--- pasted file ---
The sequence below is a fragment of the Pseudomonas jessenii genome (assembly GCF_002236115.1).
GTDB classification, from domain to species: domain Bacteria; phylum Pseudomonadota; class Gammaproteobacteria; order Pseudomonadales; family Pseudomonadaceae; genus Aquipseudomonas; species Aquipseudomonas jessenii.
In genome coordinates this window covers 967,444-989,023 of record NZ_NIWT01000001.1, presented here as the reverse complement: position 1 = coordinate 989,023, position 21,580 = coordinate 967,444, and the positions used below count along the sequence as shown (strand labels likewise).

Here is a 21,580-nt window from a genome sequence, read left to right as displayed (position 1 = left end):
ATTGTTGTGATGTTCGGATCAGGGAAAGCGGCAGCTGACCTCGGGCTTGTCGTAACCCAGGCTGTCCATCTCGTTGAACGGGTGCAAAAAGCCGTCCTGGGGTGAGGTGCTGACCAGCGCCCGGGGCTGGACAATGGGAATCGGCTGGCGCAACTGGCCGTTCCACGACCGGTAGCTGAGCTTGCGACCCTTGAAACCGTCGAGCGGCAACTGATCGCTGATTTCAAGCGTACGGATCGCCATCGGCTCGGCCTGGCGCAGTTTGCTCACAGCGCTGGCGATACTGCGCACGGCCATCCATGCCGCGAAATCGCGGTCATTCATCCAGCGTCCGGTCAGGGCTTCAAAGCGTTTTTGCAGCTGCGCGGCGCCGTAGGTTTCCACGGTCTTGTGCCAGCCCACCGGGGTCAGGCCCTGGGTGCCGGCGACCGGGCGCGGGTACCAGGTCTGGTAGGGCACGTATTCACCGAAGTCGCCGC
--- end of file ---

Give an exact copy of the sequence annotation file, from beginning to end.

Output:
The sequence below is a fragment of the Pseudomonas jessenii genome (assembly GCF_002236115.1).
GTDB classification, from domain to species: domain Bacteria; phylum Pseudomonadota; class Gammaproteobacteria; order Pseudomonadales; family Pseudomonadaceae; genus Aquipseudomonas; species Aquipseudomonas jessenii.
In genome coordinates this window covers 967,444-989,023 of record NZ_NIWT01000001.1, presented here as the reverse complement: position 1 = coordinate 989,023, position 21,580 = coordinate 967,444, and the positions used below count along the sequence as shown (strand labels likewise).

Here is a 21,580-nt window from a genome sequence, read left to right as displayed (position 1 = left end):
ATTGTTGTGATGTTCGGATCAGGGAAAGCGGCAGCTGACCTCGGGCTTGTCGTAACCCAGGCTGTCCATCTCGTTGAACGGGTGCAAAAAGCCGTCCTGGGGTGAGGTGCTGACCAGCGCCCGGGGCTGGACAATGGGAATCGGCTGGCGCAACTGGCCGTTCCACGACCGGTAGCTGAGCTTGCGACCCTTGAAACCGTCGAGCGGCAACTGATCGCTGATTTCAAGCGTACGGATCGCCATCGGCTCGGCCTGGCGCAGTTTGCTCACAGCGCTGGCGATACTGCGCACGGCCATCCATGCCGCGAAATCGCGGTCATTCATCCAGCGTCCGGTCAGGGCTTCAAAGCGTTTTTGCAGCTGCGCGGCGCCGTAGGTTTCCACGGTCTTGTGCCAGCCCACCGGGGTCAGGCCCTGGGTGCCGGCGACCGGGCGCGGGTACCAGGTCTGGTAGGGCACGTATTCACCGAAGTCGCCGC